Gov. Tony Evers vetoes four anti-abortion bills on June 21, 2019. (Evers’ Facebook)
Shortly after Texas implemented the most extreme anti-abortion bill in the nation, Wisconsin legislative Republicans are moving forward on an extreme bill of their own, which authors Sen. Roger Roth (R-Appleton) and Assembly Majority Leader Jim Steineke (R-Kaukauna) named the “born alive” bill.
The measure was introduced last session as well and passed the Legislature only to be vetoed by Gov. Tony Evers — a path that will likely be repeated this session. The bill was introduced in January and received a hearing in the state Senate Judiciary & Public Safety committee on Thursday.
The bill requires any health care provider present during an abortion, in the exceedingly rare circumstance that a baby is born, to take the same measures that would be taken during any birth to preserve the child’s life. Any violation is a felony, carrying a fine of up to $10,000, up to six years imprisonment or both. Intentionally causing the death of a child after an abortion, which bill proponents describe as “born alive,” carries the same penalties as first-degree intentional homicide. That is redundant as infanticide is already illegal in Wisconsin, and every other state. The bill specifies that the mother cannot be prosecuted. Opponents point out that penalties are already in place and would apply in the cases outlined in the bill.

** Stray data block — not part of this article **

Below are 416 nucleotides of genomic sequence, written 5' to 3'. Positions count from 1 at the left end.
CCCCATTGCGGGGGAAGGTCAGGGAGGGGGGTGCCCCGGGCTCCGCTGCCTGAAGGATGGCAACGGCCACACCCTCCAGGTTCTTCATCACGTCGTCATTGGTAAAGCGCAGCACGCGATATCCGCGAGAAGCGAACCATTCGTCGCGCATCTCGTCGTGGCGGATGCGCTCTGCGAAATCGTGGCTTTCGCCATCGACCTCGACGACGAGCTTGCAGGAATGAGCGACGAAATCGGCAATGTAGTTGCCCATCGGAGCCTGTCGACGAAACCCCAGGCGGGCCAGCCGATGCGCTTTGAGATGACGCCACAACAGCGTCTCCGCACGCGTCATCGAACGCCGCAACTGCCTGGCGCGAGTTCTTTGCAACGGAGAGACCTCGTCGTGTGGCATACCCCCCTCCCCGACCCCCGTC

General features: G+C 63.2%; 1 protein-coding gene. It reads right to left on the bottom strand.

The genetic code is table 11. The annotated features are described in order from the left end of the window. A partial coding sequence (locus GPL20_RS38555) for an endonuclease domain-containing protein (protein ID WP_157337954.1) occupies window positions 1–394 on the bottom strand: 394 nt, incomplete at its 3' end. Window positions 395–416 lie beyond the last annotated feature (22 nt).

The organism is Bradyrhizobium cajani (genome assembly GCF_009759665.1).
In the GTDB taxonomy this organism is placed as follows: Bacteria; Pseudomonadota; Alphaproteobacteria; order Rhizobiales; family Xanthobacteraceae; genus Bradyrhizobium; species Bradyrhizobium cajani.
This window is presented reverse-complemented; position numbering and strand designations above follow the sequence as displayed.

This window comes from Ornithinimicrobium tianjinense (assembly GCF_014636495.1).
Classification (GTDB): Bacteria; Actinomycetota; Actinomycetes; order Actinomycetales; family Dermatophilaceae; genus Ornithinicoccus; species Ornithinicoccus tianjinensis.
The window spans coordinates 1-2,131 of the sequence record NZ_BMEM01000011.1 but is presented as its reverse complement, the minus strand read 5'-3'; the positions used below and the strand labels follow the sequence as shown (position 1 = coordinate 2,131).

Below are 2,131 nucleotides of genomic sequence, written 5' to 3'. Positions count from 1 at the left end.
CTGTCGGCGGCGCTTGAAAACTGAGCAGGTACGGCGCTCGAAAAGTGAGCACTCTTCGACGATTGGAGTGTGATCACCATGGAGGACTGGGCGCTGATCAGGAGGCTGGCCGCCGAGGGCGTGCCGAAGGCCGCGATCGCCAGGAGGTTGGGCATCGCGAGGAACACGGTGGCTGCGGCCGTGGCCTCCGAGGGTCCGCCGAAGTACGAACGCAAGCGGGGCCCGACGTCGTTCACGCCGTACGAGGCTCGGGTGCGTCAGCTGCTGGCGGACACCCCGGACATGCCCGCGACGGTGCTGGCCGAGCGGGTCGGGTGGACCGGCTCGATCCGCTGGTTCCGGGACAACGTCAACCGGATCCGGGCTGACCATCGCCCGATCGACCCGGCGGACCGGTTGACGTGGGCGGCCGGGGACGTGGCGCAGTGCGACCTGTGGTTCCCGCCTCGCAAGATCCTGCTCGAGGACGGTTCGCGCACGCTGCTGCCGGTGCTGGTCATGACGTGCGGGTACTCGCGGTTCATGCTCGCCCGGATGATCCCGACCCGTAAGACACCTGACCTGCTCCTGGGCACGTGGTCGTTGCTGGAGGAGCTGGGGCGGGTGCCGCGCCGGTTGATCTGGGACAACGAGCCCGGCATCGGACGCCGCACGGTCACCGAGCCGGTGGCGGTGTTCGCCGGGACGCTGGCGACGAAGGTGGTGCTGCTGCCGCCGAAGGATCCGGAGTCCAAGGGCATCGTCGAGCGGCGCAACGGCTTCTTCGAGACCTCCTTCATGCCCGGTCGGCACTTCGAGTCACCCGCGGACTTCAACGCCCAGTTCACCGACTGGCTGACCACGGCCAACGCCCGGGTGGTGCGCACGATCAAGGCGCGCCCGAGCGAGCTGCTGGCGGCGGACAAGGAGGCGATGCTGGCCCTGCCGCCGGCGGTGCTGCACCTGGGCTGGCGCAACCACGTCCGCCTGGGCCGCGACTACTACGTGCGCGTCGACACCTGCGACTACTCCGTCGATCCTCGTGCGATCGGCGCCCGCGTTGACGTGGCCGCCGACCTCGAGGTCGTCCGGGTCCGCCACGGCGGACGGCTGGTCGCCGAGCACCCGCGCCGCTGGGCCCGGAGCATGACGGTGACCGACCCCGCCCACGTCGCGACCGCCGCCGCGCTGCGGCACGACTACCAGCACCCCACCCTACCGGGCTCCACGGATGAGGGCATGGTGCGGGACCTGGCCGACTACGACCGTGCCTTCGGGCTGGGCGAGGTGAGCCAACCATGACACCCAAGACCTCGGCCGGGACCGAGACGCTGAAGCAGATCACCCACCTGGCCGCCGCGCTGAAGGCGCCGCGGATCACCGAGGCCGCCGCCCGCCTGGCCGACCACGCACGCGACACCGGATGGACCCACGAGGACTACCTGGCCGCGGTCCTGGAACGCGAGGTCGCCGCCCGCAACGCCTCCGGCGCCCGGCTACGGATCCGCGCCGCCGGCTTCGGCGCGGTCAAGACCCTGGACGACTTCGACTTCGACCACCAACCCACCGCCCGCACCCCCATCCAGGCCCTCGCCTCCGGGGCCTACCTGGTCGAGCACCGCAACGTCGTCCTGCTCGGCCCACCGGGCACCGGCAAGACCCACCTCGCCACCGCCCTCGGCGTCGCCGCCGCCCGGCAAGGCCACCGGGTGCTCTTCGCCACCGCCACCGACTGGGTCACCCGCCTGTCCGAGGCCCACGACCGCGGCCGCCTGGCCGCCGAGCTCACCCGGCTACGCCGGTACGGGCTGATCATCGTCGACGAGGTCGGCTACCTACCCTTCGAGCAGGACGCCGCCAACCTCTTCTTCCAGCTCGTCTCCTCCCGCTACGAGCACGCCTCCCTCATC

The bill is similar to a national bill by the same name that former President Donald Trump promoted, attracting widespread, heated attention with his tweet claiming “The Democrat position on abortion is now so extreme that they don’t mind executing babies AFTER birth.”
The Wisconsin bill is one of a half-dozen anti-abortion bills introduced this session in the Legislature.
Given that the situation described in the bill is so rare, and that it won’t become law while Evers is governor, Republicans are using it to focus political attention on a more controversial aspect of the abortion debate, which is abortion during the third trimester, possibly in the hope of forcing Democrats in swing districts to vote on it.
In vetoing the bill last session, along with three other anti-abortion bills, Evers commented, “Everyone should have access to quality, affordable health care, and that includes reproductive health care. Politicians shouldn’t be in the business of interfering with decisions made between patients and their health care providers.”
Registered as lobbying against the bills are the American College of Obstetricians and Gynecologists – WI, End Domestic Abuse Wisconsin: the Wisconsin Coalition Against Domestic Violence, Planned Parenthood Advocates of Wisconsin, the Wisconsin Alliance for Women’s Health, Inc. and the Wisconsin Coalition Against Sexual Assault.
Groups registered as lobbying in favor of the bills are Wisconsin Catholic Conference, Wisconsin Family Action and Wisconsin Right to Life.
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